Kapi-Mana News : October 25th 2011
5 KAPI-MANA NEWS, OCTOBER 25, 2011 NEWS Hot Back to School Deals this week and many more in store All offers are subject to availability or while stocks last. We reserve the right to limit quantities. Trade strictly not supplied. Check out our Facebook page and enter our competition to win an Apple iPad!* *Terms and conditions apply. Offers available from Tuesday 25 Oct - Sunday 30 Oct 2011 Bakery Deli Coldshelf Produce Round Rolls 12 Pack Fat Free Shaved Ham Yoplait Yoghurt 12 Pack each per 100g each $1.88 74c $4.98 Bobby Bananas 2 for $3.88 Join My PAKnSAVE at paknsave.co.nz College names its new head By KAROLINE TUCKEY A new principal has been announced for Aotea College, and she s back in familiar territory. A former deputy principal of Porirua College, Kate Gainsford will take up the position at Aotea in January next year. Ms Gainsford replaces Tim Davies-Colley, who resigned in June to pursue other roles where he can follow his passion for the use of IT in education , Mark Young, chairman of the board of trustees says. We are very excited to have appointed Kate Gainsford to the role of principal of Aotea College, he says. We are very confident that Kate s successful track record in education, and good knowledge of our local community, will provide us with the strong leadership to help us achieve our vision of pursuing all aspects of excellence in a diverse New Zealand school. Ms Gainsford has almost 30 years experience in teaching and management roles, Mr Young says. She is currently deputy principal of Wellington East Girls College and is a past president of the New Zealand Post Primary Teachers Association. 25 years in the community By KAROLINE TUCKEY Quarter century: Whitireia staff are planning a community celebration for the polytechnic's 25th year, including cake, live music and sport. From left, Kiri Bishop, international team leader; Jo Prestwood, events co-ordinator; Annique Davis, advertising co-ordinator, and Mina Wikohika, student services. Whitireia Community Polytechnic has come a long way in 25 years and has built itself up on solid foundations, its current chief executive says. The tertiary training provider, a mainstay in the Porirua comm- unity, currently has about 9000 students -- or 4600 Equivalent to Full Time Students -- and has expanded to Auckland, Para- paraumu and Wellington, as well as offering some online courses. A proposal is currently on the tertiary education minister s desk for an operational partnership with Petone-based WelTec. If it is approved, it could see the polytech s influence expand to Lower Hutt. A $35 million building project is also on the cards for next year. Chief executive Don Campbell says the polytech s continuing role is to be a strong independent institution which continues to lead and illuminate its community through education, and it is fortunate to have strong community support. Whitireia opened in 1986 after a community campaign of lobby- ing to the government for a tertiary training institute to cater for local needs, he says. What people were saying is we need people in our communities who are trained in the kind of skills which polytechs provide, which is vocational education and training. The minister of education at the time, Russell Marshall, was a strong believer in the benefits of polytech education and he approved the funding for it, and he s been a strong supporter ever since. The new polytech was built on swampy, reclaimed, land at the edge of the harbour, and staff sometimes used to resort to gumboots to walk between classrooms, Mr Campbell says. People are blown away by what s been achieved, when they think back to what this campus here was . . . to see it transformed into a modern teaching institute which is providing grass roots education for our community. They never would have believed what s been achieved in such a short period. It s not very long if you stand back and think about it, he says. The first Whitireia satellite campus was opened just outside Paraparaumu in 1996 -- though some classes had been offered in Kapiti for two years previously. The intention always was that this was the polytechnic for Porirua and Kapiti, Mr Campbell says. There were regional bound- aries set [by the ministry], and Kapiti was the responsibility of Whitireia. The Kapiti area now has one of the fastest-growing communities, Mr Campbell says, with Whitireia Kapiti just completing a relo- cation to a more central site on Kapiti Rd. A Wellington campus was opened in 2000, first on Lambton Quay, then relocated to Cuba St, and in 2008 a performing arts facility on Vivian St was acquired. The boom in international student numbers in the early 2000s persuaded Whitireia to launch an Auckland campus targeted at them in 2002. This weathered a nationwide severe drop in international student numbers two years later and has been developed into an important niche for the institution. International students are now an important revenue stream, Mr Campbell says, currently generat- ing the polytech about $15m each year. While the tertiary education landscape continues to change dramatically, Whitireia is well prepared for what lies ahead, Mr Campbell says. We are now quite a compre- hensive and sophisticated tertiary education provider. Our strengths are in health, we have had a nursing pro- gramme here since the start and that s very strong and well recognised, we are very strong in trades, business and the fine arts. Whitireia will mark its 25th anniversary with a Fun Day at the Porirua Campus on Saturday from 2pm until 6pm. Entertainment includes live music, performances, a comedian, sports games, children s activities and a giant birthday cake.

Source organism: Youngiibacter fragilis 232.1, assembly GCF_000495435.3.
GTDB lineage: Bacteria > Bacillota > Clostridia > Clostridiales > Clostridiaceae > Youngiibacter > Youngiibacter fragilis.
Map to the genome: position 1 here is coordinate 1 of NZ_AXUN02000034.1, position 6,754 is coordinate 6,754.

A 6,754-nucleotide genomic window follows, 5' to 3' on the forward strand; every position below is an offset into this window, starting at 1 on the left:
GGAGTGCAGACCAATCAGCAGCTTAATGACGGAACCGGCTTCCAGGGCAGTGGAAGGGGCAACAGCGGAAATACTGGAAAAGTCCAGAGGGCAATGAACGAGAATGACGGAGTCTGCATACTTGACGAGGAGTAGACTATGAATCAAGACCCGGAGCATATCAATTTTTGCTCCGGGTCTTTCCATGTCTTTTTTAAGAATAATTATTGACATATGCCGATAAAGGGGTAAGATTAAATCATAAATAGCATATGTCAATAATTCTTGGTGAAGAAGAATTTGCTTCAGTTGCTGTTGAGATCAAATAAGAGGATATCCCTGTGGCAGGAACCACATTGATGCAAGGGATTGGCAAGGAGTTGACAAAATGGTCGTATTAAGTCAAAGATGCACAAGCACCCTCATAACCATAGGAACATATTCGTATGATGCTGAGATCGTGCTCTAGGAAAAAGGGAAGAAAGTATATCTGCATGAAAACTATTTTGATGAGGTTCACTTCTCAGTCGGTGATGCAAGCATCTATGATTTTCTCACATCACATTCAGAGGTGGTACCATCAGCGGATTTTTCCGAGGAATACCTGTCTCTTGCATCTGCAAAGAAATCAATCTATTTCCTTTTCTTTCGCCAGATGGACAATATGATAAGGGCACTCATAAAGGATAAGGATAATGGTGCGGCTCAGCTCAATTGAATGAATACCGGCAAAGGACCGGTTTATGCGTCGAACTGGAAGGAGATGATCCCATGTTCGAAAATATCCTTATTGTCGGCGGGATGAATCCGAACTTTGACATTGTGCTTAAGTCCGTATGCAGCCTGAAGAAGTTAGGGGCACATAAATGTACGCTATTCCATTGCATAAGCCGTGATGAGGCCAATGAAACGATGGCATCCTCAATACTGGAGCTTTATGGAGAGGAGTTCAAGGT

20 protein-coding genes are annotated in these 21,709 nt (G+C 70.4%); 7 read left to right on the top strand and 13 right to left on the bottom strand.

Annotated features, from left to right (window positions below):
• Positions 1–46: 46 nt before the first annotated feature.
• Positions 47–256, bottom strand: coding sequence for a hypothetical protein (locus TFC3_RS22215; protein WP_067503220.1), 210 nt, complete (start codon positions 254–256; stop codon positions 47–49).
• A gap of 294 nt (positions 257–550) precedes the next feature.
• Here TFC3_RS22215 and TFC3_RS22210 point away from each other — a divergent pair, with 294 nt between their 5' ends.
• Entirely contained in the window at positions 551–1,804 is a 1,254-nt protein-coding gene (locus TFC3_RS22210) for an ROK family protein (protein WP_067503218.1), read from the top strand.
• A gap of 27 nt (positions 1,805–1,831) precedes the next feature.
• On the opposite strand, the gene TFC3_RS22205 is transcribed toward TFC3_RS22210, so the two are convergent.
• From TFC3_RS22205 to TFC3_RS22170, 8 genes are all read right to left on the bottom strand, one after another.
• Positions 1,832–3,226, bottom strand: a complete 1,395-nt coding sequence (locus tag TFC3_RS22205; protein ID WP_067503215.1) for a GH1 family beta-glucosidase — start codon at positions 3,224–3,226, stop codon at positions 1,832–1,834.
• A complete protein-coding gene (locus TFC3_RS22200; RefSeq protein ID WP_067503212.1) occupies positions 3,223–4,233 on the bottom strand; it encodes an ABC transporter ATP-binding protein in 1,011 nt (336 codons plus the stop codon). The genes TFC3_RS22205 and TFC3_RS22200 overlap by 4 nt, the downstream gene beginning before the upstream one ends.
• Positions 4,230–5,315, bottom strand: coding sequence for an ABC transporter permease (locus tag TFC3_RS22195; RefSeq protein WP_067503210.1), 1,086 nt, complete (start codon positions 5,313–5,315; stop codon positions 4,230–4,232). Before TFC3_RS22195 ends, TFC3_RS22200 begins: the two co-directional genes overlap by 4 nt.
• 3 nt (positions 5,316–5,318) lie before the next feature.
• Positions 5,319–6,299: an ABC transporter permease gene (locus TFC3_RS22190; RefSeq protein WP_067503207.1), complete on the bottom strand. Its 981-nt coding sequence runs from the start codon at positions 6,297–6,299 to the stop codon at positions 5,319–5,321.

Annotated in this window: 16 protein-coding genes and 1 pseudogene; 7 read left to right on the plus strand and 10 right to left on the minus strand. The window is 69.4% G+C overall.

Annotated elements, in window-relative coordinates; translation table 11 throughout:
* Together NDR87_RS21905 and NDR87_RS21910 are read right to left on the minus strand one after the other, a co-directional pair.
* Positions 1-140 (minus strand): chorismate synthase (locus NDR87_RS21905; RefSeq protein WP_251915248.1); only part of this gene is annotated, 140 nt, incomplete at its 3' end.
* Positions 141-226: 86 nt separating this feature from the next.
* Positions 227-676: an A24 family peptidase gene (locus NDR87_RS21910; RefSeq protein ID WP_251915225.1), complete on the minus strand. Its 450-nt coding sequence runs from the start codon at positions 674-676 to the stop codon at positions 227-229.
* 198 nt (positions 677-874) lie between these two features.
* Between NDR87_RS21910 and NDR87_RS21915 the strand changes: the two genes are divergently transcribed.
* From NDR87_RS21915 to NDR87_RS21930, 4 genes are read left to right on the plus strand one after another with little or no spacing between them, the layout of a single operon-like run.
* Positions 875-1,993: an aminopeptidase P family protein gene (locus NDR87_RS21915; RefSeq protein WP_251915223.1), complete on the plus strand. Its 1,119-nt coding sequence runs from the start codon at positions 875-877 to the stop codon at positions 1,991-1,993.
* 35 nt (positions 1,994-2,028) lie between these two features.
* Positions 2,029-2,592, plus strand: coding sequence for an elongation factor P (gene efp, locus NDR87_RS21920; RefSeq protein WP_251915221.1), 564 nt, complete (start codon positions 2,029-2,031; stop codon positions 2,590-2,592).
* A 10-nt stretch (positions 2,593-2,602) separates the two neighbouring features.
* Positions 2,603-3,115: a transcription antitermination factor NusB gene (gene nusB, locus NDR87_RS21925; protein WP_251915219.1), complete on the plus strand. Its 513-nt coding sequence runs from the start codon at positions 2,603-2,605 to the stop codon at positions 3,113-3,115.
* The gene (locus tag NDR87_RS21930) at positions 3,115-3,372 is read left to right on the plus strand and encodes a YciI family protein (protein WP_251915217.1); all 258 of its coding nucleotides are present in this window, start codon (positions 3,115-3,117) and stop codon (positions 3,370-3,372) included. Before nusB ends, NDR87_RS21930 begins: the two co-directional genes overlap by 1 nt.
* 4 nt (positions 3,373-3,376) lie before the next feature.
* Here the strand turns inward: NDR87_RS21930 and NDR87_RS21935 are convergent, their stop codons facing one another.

October 18th 2011
November 1st 2011